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Slav Epic Part Two

Slav Epic Part Two – Paintings 1 to 5


This post explores the detail on paintings numbered 1 to 5 in the Slav Epic series with interpretation, what to look for and historic context etc. If you want first to learn what leads up to the creation of the Slav Epic, who painted it, when and where it was painted, who owns it and where it is right now then check Slav Epic Part One.


Slav Epic Painting No.1: The Slavs in Their Original Homeland, Between the Turanian Knut and the Gothic sword (1912)

Slav Epic The Slavs in Their Original Homeland, Between the Turanian Knut and the Gothic Sword
The Slavs in Their Original Homeland, Between the Turanian Knut and the Gothic Sword

When Mucha refers to “orignal homeland” he is taking us back to 5th Century Europe to an area roughly between present-day Poland and Ukraine. The subtitle of the work “between the Gothic Sword and the Turanian Knut” refers to the tribal warfare of the time as from the west would come from broadsword carrying Teutonics and from the East the Eurasians with their Knut (a kind of whip).

The three characters top right are the most important. In the middle is a Pagan priest (Christianity has not yet arrived). Either side are the girl representing peace and independence and the boy representing war. The picture is saying if you want peace and independence then your cause is just but you will have to fight for it.


Slav Epic Painting No.2: The Celebration of Svantovít, When Gods are at War (1912)

Slav epic The Celebration of Svantovit, When Gods Are At War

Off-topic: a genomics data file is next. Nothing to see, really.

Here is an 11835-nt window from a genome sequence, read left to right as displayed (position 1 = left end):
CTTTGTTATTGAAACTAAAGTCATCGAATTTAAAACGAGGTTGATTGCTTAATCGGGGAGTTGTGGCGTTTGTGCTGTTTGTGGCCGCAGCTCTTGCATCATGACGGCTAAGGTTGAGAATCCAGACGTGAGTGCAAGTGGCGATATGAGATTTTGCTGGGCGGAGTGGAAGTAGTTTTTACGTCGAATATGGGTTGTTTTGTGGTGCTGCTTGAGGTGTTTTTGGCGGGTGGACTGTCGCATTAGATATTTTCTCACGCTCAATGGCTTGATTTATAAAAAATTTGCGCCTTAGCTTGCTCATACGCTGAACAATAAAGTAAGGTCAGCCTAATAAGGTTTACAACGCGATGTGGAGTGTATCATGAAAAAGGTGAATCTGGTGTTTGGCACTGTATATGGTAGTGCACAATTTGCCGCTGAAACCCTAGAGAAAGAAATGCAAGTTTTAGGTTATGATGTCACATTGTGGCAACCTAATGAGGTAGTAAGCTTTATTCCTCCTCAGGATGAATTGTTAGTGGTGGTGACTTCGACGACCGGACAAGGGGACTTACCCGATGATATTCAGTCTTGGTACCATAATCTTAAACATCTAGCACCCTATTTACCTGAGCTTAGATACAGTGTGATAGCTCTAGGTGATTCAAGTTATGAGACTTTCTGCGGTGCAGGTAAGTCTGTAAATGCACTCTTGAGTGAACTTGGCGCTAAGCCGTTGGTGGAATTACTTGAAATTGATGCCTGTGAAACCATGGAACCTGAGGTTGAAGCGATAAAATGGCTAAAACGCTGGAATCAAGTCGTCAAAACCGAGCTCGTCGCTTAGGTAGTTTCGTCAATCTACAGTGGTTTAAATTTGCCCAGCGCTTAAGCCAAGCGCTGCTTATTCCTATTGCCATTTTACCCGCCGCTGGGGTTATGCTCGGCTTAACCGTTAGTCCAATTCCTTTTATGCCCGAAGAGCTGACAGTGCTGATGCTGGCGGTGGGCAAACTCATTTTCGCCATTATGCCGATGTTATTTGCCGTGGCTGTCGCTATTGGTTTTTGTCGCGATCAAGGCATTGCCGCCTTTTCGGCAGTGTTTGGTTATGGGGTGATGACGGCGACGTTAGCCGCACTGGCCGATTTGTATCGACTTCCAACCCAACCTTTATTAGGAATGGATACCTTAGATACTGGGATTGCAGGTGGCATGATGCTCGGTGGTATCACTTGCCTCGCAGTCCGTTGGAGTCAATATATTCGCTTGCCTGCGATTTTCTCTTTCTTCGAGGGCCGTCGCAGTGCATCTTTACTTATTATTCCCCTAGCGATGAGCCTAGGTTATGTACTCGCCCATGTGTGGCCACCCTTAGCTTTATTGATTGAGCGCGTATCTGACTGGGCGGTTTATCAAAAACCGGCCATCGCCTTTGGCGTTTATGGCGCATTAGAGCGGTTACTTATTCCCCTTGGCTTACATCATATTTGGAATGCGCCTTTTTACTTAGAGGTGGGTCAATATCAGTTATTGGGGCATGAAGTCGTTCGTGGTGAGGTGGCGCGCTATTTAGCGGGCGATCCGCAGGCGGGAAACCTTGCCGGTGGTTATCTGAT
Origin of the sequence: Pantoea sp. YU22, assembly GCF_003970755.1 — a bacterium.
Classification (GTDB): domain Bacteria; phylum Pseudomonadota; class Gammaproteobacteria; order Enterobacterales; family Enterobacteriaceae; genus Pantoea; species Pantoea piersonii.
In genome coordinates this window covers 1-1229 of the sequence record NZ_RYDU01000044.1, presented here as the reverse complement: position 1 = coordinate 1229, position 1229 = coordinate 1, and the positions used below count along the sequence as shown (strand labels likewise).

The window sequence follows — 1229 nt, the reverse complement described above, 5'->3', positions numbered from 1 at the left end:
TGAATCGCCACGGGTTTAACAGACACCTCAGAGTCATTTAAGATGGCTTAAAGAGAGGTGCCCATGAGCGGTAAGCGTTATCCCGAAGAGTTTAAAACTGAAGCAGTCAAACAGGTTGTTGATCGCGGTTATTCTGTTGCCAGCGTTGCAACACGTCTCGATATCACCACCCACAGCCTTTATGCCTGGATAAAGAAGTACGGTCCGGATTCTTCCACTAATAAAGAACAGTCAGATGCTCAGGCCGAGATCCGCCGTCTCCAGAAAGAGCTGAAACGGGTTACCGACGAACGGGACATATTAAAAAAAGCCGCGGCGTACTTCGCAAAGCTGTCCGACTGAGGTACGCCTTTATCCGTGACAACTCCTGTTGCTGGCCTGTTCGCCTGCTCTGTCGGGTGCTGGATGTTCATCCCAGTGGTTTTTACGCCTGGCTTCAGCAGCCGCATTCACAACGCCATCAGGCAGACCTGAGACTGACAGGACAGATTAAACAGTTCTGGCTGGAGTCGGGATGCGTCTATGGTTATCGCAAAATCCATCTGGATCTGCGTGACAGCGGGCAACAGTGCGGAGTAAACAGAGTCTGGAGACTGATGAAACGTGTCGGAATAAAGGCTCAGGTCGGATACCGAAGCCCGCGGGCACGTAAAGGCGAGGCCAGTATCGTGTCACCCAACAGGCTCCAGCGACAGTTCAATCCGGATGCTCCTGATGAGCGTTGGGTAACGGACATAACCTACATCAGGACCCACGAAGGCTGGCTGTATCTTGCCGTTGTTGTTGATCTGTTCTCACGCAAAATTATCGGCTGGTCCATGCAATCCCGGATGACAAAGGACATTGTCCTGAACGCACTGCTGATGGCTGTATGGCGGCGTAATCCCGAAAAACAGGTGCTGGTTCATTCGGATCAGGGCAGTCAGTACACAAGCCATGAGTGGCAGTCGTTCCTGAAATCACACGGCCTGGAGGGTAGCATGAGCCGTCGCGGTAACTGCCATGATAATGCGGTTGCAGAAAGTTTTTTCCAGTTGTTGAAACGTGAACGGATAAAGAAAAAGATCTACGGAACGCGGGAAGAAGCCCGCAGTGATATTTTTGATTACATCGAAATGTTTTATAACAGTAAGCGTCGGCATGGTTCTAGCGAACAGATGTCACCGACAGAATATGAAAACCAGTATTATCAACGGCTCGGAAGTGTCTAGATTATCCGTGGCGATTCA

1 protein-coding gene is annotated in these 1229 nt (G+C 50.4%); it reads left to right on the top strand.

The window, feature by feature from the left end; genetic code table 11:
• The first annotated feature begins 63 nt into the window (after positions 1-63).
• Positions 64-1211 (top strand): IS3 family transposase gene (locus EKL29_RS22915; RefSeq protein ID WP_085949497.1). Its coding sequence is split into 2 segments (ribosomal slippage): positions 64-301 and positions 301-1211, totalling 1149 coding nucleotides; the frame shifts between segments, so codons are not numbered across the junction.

The Celebration of Svantovit, When Gods Are At War

Up to the early 12th Century the Slavs had battled west into present-day Germany so had taken over the Jaslund peninsula and the island called Rugen. On this island was built a temple in honour of the pagan Slavic God Svantovit who was considered both as a god of war, fertility and of economic progress. This was destroyed by Danish Christian soldiers in 1168 so this could easily have been another of the “post-Battle” paintings but here Mucha expresses the Slavic wish for peace and celebration with the threat of war hanging over them. There are three parts to the picture.

Almost the entire base of the painting is full of people in white who are pilgrims making a journey to the temple to make offerings of protection and to ensure a successful harvest (note the Maypole in the light) plus the associated music and dancing. The second area is top-left and shows the Viking God Thor with a pack of wolves which signifies the coming destruction and gives the subtitle to the painting “when Gods are at war”.

The third part is central. On the left are three older Slavs in bondage marking a coming defeat. At the front of the group are three musicians leading the procession including a horse on which Svantovit is carrying a dead Slavic warrior. Look at the right arm of the warrior and you’ll see the arm of Svantovit holding him but there is the hilt of a sword in the hand. It appears that there is no sword until you see that the light is the sword.

The sword represents the hope that although the Slavs will be defeated in the coming battle, the Slavic glory will be restored. In a final touch Mucha adds the Linden Tree, symbol of long life which will become the national tree of Czech. Centre-bottom Mucha again adds the Mother and child accepting their fate with just a bit more hint of light than the surrounding area to remove it slightly from the scene.


Slav Epic Painting No.3: Introduction of the Slavonic Liturgy in Great Moravia, Praise God in his Native Language (1912)